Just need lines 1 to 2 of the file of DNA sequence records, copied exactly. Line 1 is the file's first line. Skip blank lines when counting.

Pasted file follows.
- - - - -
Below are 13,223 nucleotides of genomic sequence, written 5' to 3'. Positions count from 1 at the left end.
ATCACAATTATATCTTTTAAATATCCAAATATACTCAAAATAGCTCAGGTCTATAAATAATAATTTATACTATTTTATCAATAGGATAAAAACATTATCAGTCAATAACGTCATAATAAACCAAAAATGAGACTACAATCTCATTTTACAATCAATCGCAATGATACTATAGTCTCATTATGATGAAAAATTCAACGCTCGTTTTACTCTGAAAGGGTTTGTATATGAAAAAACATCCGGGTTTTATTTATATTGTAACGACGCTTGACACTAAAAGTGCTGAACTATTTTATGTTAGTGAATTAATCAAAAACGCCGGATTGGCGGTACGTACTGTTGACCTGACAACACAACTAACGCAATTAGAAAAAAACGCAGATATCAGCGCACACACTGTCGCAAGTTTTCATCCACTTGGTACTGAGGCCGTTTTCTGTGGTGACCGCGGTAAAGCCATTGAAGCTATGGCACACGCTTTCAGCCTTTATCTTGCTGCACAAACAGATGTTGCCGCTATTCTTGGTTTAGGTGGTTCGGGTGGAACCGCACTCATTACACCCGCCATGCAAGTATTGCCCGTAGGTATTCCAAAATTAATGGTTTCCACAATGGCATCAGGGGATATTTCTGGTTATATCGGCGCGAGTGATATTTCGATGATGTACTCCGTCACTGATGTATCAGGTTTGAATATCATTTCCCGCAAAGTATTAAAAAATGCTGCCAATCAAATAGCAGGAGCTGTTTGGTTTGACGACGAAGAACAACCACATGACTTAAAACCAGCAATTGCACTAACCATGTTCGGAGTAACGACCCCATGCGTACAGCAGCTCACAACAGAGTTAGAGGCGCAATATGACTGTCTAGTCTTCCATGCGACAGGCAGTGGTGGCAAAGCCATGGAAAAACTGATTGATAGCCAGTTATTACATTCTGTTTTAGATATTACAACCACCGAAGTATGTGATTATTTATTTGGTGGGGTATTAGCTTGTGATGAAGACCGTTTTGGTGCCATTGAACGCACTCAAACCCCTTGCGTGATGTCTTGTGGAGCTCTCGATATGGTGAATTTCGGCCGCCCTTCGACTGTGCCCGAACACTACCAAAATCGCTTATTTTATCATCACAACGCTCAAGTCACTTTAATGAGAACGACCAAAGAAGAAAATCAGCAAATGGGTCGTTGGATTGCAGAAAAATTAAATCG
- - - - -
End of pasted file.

Below are 13,223 nucleotides of genomic sequence, written 5' to 3'. Positions count from 1 at the left end.
ATCACAATTATATCTTTTAAATATCCAAATATACTCAAAATAGCTCAGGTCTATAAATAATAATTTATACTATTTTATCAATAGGATAAAAACATTATCAGTCAATAACGTCATAATAAACCAAAAATGAGACTACAATCTCATTTTACAATCAATCGCAATGATACTATAGTCTCATTATGATGAAAAATTCAACGCTCGTTTTACTCTGAAAGGGTTTGTATATGAAAAAACATCCGGGTTTTATTTATATTGTAACGACGCTTGACACTAAAAGTGCTGAACTATTTTATGTTAGTGAATTAATCAAAAACGCCGGATTGGCGGTACGTACTGTTGACCTGACAACACAACTAACGCAATTAGAAAAAAACGCAGATATCAGCGCACACACTGTCGCAAGTTTTCATCCACTTGGTACTGAGGCCGTTTTCTGTGGTGACCGCGGTAAAGCCATTGAAGCTATGGCACACGCTTTCAGCCTTTATCTTGCTGCACAAACAGATGTTGCCGCTATTCTTGGTTTAGGTGGTTCGGGTGGAACCGCACTCATTACACCCGCCATGCAAGTATTGCCCGTAGGTATTCCAAAATTAATGGTTTCCACAATGGCATCAGGGGATATTTCTGGTTATATCGGCGCGAGTGATATTTCGATGATGTACTCCGTCACTGATGTATCAGGTTTGAATATCATTTCCCGCAAAGTATTAAAAAATGCTGCCAATCAAATAGCAGGAGCTGTTTGGTTTGACGACGAAGAACAACCACATGACTTAAAACCAGCAATTGCACTAACCATGTTCGGAGTAACGACCCCATGCGTACAGCAGCTCACAACAGAGTTAGAGGCGCAATATGACTGTCTAGTCTTCCATGCGACAGGCAGTGGTGGCAAAGCCATGGAAAAACTGATTGATAGCCAGTTATTACATTCTGTTTTAGATATTACAACCACCGAAGTATGTGATTATTTATTTGGTGGGGTATTAGCTTGTGATGAAGACCGTTTTGGTGCCATTGAACGCACTCAAACCCCTTGCGTGATGTCTTGTGGAGCTCTCGATATGGTGAATTTCGGCCGCCCTTCGACTGTGCCCGAACACTACCAAAATCGCTTATTTTATCATCACAACGCTCAAGTCACTTTAATGAGAACGACCAAAGAAGAAAATCAGCAAATGGGTCGTTGGATTGCAGAAAAATTAAATCG